Northeastern Health System boosts performance, efficiency, and job satisfaction

AI-powered solutions alleviate burnout, significantly reduce deficiency rate, and improve documentation quality.


  • Expensive and inefficient transcription
  • High document deficiency rate of over 25%
  • High administrative burdens
  • Need for Health Information Management (HIM) team to be available after hours



  • Successfully reduced document deficiency rate from over 25% to 2%
  • Dramatically improved job satisfaction for HIM staff
  • Allowed HIM to reallocate resources toward more proactive efforts

Northeastern Health System is a regional hospital system that comprises four partner facilities across Oklahoma to offer urgent, specialty, and primary care. The organization takes pride in being the regional healthcare provider of choice and is committed to increasing patient accessibility to quality healthcare in its rural community. Northeastern has 98 licensed beds and handles 5,000 annual admissions each year. With more than 1,000 employees, the organization is one of the region’s largest employers.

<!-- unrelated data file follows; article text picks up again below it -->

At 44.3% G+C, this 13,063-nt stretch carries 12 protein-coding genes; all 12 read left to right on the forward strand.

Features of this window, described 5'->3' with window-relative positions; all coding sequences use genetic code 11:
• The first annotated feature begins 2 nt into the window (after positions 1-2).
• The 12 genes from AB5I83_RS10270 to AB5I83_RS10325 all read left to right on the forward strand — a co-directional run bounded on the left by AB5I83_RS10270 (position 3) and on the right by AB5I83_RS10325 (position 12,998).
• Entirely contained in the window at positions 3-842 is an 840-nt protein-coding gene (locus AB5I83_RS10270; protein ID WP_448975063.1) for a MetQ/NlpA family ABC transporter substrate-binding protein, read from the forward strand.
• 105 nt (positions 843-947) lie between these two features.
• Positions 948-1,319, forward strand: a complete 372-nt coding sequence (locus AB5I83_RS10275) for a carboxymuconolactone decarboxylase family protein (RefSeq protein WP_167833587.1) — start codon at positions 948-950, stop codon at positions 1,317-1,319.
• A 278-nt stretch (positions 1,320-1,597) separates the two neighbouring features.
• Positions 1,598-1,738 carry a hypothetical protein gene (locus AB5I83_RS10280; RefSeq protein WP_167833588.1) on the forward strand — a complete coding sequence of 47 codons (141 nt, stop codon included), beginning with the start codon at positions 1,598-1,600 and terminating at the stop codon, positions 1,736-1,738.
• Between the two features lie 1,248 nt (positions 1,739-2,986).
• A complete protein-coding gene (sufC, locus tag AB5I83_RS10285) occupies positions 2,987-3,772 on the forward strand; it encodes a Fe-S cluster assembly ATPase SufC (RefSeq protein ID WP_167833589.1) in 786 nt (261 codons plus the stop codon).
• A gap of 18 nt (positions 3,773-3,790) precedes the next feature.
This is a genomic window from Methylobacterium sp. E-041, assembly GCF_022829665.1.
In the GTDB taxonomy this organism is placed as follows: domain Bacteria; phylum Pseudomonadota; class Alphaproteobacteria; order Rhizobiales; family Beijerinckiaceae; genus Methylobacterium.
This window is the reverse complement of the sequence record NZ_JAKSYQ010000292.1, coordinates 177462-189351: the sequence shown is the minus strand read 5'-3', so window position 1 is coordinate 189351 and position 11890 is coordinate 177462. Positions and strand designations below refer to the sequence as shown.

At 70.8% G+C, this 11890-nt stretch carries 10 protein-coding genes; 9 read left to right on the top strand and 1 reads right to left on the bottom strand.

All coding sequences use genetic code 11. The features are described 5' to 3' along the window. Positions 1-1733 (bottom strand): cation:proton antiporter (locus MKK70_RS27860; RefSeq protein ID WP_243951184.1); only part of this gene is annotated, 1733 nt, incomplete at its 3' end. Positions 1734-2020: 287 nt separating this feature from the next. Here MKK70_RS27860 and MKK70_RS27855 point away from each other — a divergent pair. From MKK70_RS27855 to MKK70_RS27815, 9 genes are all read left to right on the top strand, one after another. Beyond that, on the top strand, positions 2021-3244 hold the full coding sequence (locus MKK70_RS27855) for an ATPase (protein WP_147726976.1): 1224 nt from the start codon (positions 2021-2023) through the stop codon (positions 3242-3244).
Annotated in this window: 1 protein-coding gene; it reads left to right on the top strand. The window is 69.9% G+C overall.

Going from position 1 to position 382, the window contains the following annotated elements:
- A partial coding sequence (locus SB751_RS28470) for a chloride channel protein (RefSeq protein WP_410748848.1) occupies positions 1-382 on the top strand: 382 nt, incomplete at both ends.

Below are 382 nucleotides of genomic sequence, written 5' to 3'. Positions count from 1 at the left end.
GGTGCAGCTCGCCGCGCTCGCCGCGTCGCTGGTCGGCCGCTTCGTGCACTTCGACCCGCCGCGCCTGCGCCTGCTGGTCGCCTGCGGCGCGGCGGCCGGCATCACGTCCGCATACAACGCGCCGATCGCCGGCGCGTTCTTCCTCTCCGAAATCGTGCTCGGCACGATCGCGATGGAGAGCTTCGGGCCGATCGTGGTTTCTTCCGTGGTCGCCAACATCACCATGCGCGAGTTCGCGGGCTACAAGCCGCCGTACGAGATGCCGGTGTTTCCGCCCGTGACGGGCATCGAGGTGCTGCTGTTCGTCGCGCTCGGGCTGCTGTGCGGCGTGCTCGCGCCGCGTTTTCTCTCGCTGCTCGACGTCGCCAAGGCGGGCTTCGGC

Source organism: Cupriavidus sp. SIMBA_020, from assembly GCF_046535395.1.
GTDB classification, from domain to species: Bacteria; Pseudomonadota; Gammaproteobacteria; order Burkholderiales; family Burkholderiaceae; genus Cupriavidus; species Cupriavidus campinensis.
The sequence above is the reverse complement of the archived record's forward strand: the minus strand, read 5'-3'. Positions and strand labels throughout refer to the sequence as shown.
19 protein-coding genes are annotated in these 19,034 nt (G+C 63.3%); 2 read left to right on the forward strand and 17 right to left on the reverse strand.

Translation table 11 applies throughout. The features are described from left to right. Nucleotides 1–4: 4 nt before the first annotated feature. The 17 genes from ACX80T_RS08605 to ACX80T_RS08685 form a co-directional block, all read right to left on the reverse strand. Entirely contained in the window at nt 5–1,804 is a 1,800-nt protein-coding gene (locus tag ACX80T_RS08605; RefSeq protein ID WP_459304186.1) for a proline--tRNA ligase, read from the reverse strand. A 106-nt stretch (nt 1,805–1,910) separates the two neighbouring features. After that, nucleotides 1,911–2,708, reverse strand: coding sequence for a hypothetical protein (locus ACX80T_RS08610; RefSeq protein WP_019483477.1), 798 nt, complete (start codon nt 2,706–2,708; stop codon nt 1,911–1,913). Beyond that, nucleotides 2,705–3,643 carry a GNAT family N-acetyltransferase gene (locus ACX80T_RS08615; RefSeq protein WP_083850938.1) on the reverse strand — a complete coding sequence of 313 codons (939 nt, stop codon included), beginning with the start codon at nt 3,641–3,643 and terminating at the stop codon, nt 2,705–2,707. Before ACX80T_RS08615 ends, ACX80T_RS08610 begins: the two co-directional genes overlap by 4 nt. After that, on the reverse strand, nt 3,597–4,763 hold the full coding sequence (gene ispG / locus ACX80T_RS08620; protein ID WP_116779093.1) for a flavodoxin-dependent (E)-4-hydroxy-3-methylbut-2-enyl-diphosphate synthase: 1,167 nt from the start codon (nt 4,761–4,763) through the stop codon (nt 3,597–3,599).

“The changeover with Dragon Medical One was pretty simple. There were no disruptions with little training required—just another day with a different icon.”

Cynthia Payne
Director, Health Information Management
Northeastern Health System

Positioning for growth

Northeastern Health System had previously implemented an older clinical documentation solution but was poised to exceed the number of available licenses. Instead of simply adding more licenses, the team used this opportunity to take a more holistic approach to clinical documentation by bundling solutions to address the broader needs of the organization.